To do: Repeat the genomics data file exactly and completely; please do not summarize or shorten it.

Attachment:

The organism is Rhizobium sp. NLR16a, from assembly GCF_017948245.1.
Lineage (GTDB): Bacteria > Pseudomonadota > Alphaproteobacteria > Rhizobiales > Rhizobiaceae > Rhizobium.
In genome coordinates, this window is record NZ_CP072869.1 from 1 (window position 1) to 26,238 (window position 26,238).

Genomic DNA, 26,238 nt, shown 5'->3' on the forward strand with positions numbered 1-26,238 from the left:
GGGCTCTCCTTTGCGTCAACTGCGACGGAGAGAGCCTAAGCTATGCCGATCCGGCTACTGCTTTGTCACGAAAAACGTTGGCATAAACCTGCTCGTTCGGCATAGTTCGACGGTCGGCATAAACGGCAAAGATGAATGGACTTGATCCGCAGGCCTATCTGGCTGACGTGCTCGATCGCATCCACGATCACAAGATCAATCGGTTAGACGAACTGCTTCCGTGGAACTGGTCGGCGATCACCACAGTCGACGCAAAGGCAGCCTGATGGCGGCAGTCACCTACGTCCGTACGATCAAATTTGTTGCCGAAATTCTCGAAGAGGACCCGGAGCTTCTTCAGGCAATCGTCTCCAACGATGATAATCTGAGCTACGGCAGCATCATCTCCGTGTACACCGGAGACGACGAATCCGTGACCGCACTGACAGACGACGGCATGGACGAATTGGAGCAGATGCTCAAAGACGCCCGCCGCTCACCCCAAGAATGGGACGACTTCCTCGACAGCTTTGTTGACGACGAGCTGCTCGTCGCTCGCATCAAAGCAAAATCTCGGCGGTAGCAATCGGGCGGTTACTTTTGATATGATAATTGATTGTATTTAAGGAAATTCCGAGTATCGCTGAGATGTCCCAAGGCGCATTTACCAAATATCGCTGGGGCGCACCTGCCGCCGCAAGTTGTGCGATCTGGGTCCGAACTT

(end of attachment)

The organism is Rhizobium sp. NLR16a, from assembly GCF_017948245.1.
Lineage (GTDB): Bacteria > Pseudomonadota > Alphaproteobacteria > Rhizobiales > Rhizobiaceae > Rhizobium.
In genome coordinates, this window is record NZ_CP072869.1 from 1 (window position 1) to 26,238 (window position 26,238).

Genomic DNA, 26,238 nt, shown 5'->3' on the forward strand with positions numbered 1-26,238 from the left:
GGGCTCTCCTTTGCGTCAACTGCGACGGAGAGAGCCTAAGCTATGCCGATCCGGCTACTGCTTTGTCACGAAAAACGTTGGCATAAACCTGCTCGTTCGGCATAGTTCGACGGTCGGCATAAACGGCAAAGATGAATGGACTTGATCCGCAGGCCTATCTGGCTGACGTGCTCGATCGCATCCACGATCACAAGATCAATCGGTTAGACGAACTGCTTCCGTGGAACTGGTCGGCGATCACCACAGTCGACGCAAAGGCAGCCTGATGGCGGCAGTCACCTACGTCCGTACGATCAAATTTGTTGCCGAAATTCTCGAAGAGGACCCGGAGCTTCTTCAGGCAATCGTCTCCAACGATGATAATCTGAGCTACGGCAGCATCATCTCCGTGTACACCGGAGACGACGAATCCGTGACCGCACTGACAGACGACGGCATGGACGAATTGGAGCAGATGCTCAAAGACGCCCGCCGCTCACCCCAAGAATGGGACGACTTCCTCGACAGCTTTGTTGACGACGAGCTGCTCGTCGCTCGCATCAAAGCAAAATCTCGGCGGTAGCAATCGGGCGGTTACTTTTGATATGATAATTGATTGTATTTAAGGAAATTCCGAGTATCGCTGAGATGTCCCAAGGCGCATTTACCAAATATCGCTGGGGCGCACCTGCCGCCGCAAGTTGTGCGATCTGGGTCCGAACTT